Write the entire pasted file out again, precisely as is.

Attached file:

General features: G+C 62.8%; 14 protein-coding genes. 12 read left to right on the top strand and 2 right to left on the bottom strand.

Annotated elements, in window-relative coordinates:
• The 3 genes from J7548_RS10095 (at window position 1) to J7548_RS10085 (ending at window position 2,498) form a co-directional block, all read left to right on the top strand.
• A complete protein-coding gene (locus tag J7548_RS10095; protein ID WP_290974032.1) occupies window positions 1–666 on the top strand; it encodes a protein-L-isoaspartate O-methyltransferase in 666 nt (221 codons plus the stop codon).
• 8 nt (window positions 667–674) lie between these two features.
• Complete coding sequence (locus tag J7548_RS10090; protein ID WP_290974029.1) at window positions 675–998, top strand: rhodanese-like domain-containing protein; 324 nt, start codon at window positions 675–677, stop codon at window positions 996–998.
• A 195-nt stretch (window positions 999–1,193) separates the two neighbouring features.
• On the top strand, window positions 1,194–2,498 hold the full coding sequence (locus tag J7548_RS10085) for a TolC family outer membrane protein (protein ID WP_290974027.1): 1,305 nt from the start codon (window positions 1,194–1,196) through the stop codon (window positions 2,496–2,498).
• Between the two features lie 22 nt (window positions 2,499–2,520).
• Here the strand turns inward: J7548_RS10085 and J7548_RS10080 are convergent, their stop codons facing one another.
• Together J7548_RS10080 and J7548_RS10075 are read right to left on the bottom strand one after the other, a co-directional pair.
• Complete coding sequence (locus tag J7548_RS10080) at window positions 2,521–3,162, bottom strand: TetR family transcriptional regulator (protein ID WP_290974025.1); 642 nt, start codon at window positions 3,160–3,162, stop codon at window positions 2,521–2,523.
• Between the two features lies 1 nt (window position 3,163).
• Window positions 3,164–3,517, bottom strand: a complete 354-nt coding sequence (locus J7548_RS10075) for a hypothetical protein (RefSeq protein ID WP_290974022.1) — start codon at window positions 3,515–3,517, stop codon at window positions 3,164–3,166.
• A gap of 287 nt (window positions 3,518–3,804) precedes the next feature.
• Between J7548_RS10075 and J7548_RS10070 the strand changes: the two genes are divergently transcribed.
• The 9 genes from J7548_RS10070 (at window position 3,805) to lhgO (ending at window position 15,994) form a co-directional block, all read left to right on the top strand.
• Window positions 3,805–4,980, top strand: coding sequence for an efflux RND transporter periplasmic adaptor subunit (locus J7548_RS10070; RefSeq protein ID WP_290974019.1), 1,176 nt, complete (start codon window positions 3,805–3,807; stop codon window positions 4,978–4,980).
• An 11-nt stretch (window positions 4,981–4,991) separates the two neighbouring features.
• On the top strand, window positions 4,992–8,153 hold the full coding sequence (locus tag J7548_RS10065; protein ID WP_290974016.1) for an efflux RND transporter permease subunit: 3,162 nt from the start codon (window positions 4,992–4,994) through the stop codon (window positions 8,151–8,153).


General features: G+C 62.8%; 14 protein-coding genes. 12 read left to right on the top strand and 2 right to left on the bottom strand.

Annotated elements, in window-relative coordinates:
• The 3 genes from J7548_RS10095 (at window position 1) to J7548_RS10085 (ending at window position 2,498) form a co-directional block, all read left to right on the top strand.
• A complete protein-coding gene (locus tag J7548_RS10095; protein ID WP_290974032.1) occupies window positions 1–666 on the top strand; it encodes a protein-L-isoaspartate O-methyltransferase in 666 nt (221 codons plus the stop codon).
• 8 nt (window positions 667–674) lie between these two features.
• Complete coding sequence (locus tag J7548_RS10090; protein ID WP_290974029.1) at window positions 675–998, top strand: rhodanese-like domain-containing protein; 324 nt, start codon at window positions 675–677, stop codon at window positions 996–998.
• A 195-nt stretch (window positions 999–1,193) separates the two neighbouring features.
• On the top strand, window positions 1,194–2,498 hold the full coding sequence (locus tag J7548_RS10085) for a TolC family outer membrane protein (protein ID WP_290974027.1): 1,305 nt from the start codon (window positions 1,194–1,196) through the stop codon (window positions 2,496–2,498).
• Between the two features lie 22 nt (window positions 2,499–2,520).
• Here the strand turns inward: J7548_RS10085 and J7548_RS10080 are convergent, their stop codons facing one another.
• Together J7548_RS10080 and J7548_RS10075 are read right to left on the bottom strand one after the other, a co-directional pair.
• Complete coding sequence (locus tag J7548_RS10080) at window positions 2,521–3,162, bottom strand: TetR family transcriptional regulator (protein ID WP_290974025.1); 642 nt, start codon at window positions 3,160–3,162, stop codon at window positions 2,521–2,523.
• Between the two features lies 1 nt (window position 3,163).
• Window positions 3,164–3,517, bottom strand: a complete 354-nt coding sequence (locus J7548_RS10075) for a hypothetical protein (RefSeq protein ID WP_290974022.1) — start codon at window positions 3,515–3,517, stop codon at window positions 3,164–3,166.
• A gap of 287 nt (window positions 3,518–3,804) precedes the next feature.
• Between J7548_RS10075 and J7548_RS10070 the strand changes: the two genes are divergently transcribed.
• The 9 genes from J7548_RS10070 (at window position 3,805) to lhgO (ending at window position 15,994) form a co-directional block, all read left to right on the top strand.
• Window positions 3,805–4,980, top strand: coding sequence for an efflux RND transporter periplasmic adaptor subunit (locus J7548_RS10070; RefSeq protein ID WP_290974019.1), 1,176 nt, complete (start codon window positions 3,805–3,807; stop codon window positions 4,978–4,980).
• An 11-nt stretch (window positions 4,981–4,991) separates the two neighbouring features.
• On the top strand, window positions 4,992–8,153 hold the full coding sequence (locus tag J7548_RS10065; protein ID WP_290974016.1) for an efflux RND transporter permease subunit: 3,162 nt from the start codon (window positions 4,992–4,994) through the stop codon (window positions 8,151–8,153).